Message: 3571 - Contents - Hide Contents Date: Tue, 29 Jan 2002 13:48:34 Subject: Re: Proposed dictionary entry: torsion (revised) From: monz> From: paulerlich <paul@xxxxxxxxxxxxx.xxx> > To: <tuning-math@xxxxxxxxxxx.xxx> > Sent: Tuesday, January 29, 2002 12:27 PM > Subject: [tuning-math] Re: Proposed dictionary entry: torsion (revised) > >>>>> ... Here's the latest definition: >>>> >>>> Definitions of tuning terms: torsion, (c) 2002... * [with cont.] (Wayb.) >>> >>>> The definition I now have at the top (apparently the same one >> you commented on here) is the latest one Gene sent to the >> tuning-math list: >> >> >> Message 2973 >> From: "genewardsmith" <genewardsmith@j...> >> Date: Fri Jan 25, 2002 2:46 pm >> Subject: Proposed dictionary entry: torsion (revised) >> Yahoo groups: /tuning-math/message/2973 * [with cont.] >> >> >> (... did you click "refresh/reload"?) >> >> >> >> -monz >> Who is going to understand that definition? You, Monz? I meant the > definition in > > Yahoo groups: /tuning-math/message/2937 * [with cont.] > > but possibly changing "products of the proposed set of unison > vectors" to "members of the group generated by the unison vectors".OK, well, the definition I previously put at the top is still the latest revision from Gene. I haven't heard from him on this for a while now, so the Dictionary entry for "torsion" continues to grow and get messier. I've now included Paul's favorite definition at the top, and labeled it as such, with everything else still intact below it. Any comments on the lattice diagram and description of it which I added to illustrate Gene's example? I found it interesting that the torsion element appears as a line which divides the PB in half. Is this typical? Omnipresent? -monz _________________________________________________________ Do You Yahoo!? Get your free @yahoo.com address at Yahoo! Mail - The best web-based email! * [with cont.] (Wayb.)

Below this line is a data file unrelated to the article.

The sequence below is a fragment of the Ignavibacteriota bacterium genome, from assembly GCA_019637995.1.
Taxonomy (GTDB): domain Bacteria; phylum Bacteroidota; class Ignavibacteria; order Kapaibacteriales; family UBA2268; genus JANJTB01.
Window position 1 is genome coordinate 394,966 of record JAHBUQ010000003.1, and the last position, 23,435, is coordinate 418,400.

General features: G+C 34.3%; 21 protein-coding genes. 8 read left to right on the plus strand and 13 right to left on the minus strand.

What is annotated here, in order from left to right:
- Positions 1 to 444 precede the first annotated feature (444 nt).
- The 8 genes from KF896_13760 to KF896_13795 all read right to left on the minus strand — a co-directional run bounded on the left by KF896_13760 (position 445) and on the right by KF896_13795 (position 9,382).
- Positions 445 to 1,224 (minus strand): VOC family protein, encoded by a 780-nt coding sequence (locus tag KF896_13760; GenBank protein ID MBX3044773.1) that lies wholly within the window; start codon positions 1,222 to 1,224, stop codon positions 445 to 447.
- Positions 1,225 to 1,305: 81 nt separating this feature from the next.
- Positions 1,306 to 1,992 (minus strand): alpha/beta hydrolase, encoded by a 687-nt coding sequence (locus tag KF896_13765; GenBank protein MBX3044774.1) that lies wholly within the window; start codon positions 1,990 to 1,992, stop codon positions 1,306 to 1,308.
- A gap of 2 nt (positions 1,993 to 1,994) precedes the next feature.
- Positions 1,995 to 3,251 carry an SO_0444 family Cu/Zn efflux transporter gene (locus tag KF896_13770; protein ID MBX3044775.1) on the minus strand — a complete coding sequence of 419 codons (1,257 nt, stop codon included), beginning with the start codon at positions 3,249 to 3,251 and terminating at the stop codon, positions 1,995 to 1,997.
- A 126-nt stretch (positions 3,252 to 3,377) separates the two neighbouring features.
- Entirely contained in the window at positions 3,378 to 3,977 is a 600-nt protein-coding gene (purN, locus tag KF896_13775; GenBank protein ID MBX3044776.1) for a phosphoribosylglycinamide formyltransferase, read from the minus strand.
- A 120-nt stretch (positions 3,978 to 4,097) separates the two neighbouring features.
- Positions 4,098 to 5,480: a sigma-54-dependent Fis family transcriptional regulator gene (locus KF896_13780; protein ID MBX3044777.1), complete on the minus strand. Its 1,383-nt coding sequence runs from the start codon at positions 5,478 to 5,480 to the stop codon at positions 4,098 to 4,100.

Message: 3572 - Contents - Hide Contents Date: Tue, 29 Jan 2002 14:02:05 Subject: Re: new cylindrical meantone lattice From: monz> From: paulerlich <paul@xxxxxxxxxxxxx.xxx> > To: <tuning-math@xxxxxxxxxxx.xxx> > Sent: Tuesday, January 29, 2002 1:39 PM > Subject: [tuning-math] Re: new cylindrical meantone lattice > > > --- In tuning-math@y..., "paulerlich" <paul@s...> wrote:>> --- In tuning-math@y..., "monz" <joemonz@y...> wrote: >>>>>> I've added an important new lattice to my "meantone" >>> Dictionary entry, at the bottom: >>> >>> Internet Express - Quality, Affordable Dial Up... * [with cont.] (Wayb.) >> I still have a problem with the way you're plotting the "meantone > chain", i.e., > > "each meantone chain itself . . ." > > What is the meaning of it?I'm trying to show that, even acknowledging that the meantone cylinder is *always the same* (which I mention on the webpage), the way each fraction-of-a-comma meantone "cuts" across the cylinder is different. I don't know if there's any special meaning to that, and I know that you've argued that there isn't. But the actual amount of tempering in a meantone is an acoustical reality which can be modeled as a mathematical property that's easy to see on this lattice as the angle of spiral which the meantone chain produces across the face of the cylinder. Would you like me to create a 1/6-comma example for contrast? Using the view that's on my webpage, the 1/4-comma chain has an angle something like this: -._ '-._ '-._ Whereas 1/6-comma is nearly vertical.> And what is it for meantones like 31-tET > or 69-tET or LucyTuning? Does it still exist?Well ... the lattice I'm using here is "8ve-equivalent", so I can't put any EDOs on them. But my formula can easily include 2 as a prime-factor, in which case the whole lattice is stretched vertically, and EDOs simply form vertical chains. But I'm not sure how well it works, because in my lattice formula, 2 is the smallest step in ratio-space, and so the entire 69-EDO, for example, would be crammed into a space smaller than that which separates 1:1 from 3:2, making it hard to give any real visual relevance. But of course I could easily change the "step sizes" of my lattice metrics too. Could even reverse it, and make 2 the *largest* step. Hmmm.... I'm thinking that that might be a really useful idea... then it'd be easy to show EDOs. As for LucyTuning, I don't know ... other than the fact that it's audibly indistinguishable from 3/10-comma MT, which I could easily plot. But as far as actually putting pi on my lattice, I don't have a clue. -monz _________________________________________________________ Do You Yahoo!? Get your free @yahoo.com address at Yahoo! Mail - The best web-based email! * [with cont.] (Wayb.)